Computer Scientists at Rice University and the University of Edinburgh are not just thinking outside the box, they are imagining algorithms where boxes don’t exist --in the emerging world of quantum computing. “Algorithmic Foundations for Variational Quantum Algorithms” is the topic of new research by Anastasios Kyrillidis, Rice’s Noah Harding Assistant Professor in Computer Science, and Petros Wallden, a lecturer in the School of Informatics at the University of Edinburgh.
“We used to think of algorithms in a ‘classical’ way --where using if-then-else or for-loops in an algorithm is considered de facto and given,” said Kyrillidis.
“Now, rewire your way of thinking: try to solve the same problem without the ‘comfort’ of classical operations. Rethink the algorithm itself and its complexity. This is a great black box that challenges us to redefine algorithms. Petros and I are diving in with the hope we will end up with gains over classical computing.”
With prototypes of quantum computers still in the construction and verification stage, researchers continue questioning the best ways to utilize that hardware for practical purposes. One proposed technique, the Quantum Approximate Optimization Algorithm (QAOA), may more efficiently solve optimization problems with quantum computers by predicting ‘good enough’ answers rather than the ‘best’ answer. This is the technique upon which Kyrillidis and Wallden plan to base their research.
Kyrillidis said, “QAOA is a generic framework that can describe a diverse set of problems, from finding the ground or excited states of quantum systems to connecting with more ‘tropical’ applications such as quantum neural networks.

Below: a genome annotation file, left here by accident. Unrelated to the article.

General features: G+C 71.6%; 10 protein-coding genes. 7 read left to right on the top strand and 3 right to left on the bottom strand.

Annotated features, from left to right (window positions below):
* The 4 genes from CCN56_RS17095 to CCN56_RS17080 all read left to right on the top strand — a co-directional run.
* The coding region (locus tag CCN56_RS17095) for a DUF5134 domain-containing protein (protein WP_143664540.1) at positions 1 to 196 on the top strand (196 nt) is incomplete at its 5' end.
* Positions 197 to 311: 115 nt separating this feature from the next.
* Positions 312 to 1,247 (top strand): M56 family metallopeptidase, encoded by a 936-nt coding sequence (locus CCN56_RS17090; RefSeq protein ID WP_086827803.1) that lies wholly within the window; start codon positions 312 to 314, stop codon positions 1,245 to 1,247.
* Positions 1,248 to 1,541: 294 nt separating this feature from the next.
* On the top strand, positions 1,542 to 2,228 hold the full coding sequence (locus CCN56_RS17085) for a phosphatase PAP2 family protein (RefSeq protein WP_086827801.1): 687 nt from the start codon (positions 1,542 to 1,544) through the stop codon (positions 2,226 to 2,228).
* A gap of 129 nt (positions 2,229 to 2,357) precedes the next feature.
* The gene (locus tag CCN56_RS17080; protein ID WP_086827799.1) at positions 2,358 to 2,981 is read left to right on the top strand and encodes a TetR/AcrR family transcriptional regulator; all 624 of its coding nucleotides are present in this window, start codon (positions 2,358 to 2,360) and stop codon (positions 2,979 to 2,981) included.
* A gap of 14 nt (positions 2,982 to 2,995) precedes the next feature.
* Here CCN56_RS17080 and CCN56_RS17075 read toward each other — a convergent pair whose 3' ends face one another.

“The general idea is to parameterize a quantum-based optimization objective with a small set of classical variables, then use a quantum computer simulator to find the right parameters — via classical algorithms — to solve a quantum problem.”
Essentially, Kyrillidis and Wallden combine the strengths of classical and quantum computing — like bringing the single best major league pitcher, outfielder, catcher, and batter together on the same field.
“Despite the generality of QAOA –which can be used to solve classical CS problems like MaxCUT or MaxSAT and general problems such as finance optimization problems—its objective is as simple as the principal component analysis problem in classical computing, machine learning, and data science,” said Kyrillidis.
“It turns out that we are looking for a solution (vector) that maximizes or minimizes a very simple objective (quadratic function) but ‘navigates’ within the solution space in a very peculiar, quantum-based way. Overall, QAOA has many nice properties; using it to understand the problem may be easier than with other more complicated scenarios, while simultaneously offering a quite broad application set.”
As much as he’s come to appreciate the possibilities of QAOA, Kyrillidis acknowledges it is not a one-size-fits-all solution; for example, QAOA will not run a laptop’s operating system and it is not a likely substitute for gradient descent in training a neural network.
He said, “QAOA’s greatest potential is in combinatorial problems, such as selecting the best path between nodes in a graph. It could also be incorporated to select binary values to classify objects — like nodes in a graph — into classes or to select financial stocks that maximize return while minimizing uncertainty. These are just a few of the applications we envision for our
Wallden was an obvious choice for the project because his primary research interests are in the fields of quantum cryptography, quantum computation, and quantum information theory. When Kyrillidis reached out to Wallden about a research collaboration, he discovered they shared both a fascination with QAOA and a Greek heritage.
“From the beginning, our collaboration felt smooth and natural,” said Kyrillidis. “This is one of the ‘simplest’ scenarios for connections between quantum computing and classical optimization, my own research area. And this property of that type of quantum algorithm setting really intrigued me.”
Their research is funded by a Rice-Edinburgh Strategic Collaboration Award. Kyrillidis and Wallden hope to complete their work in December and publish their findings in 2024.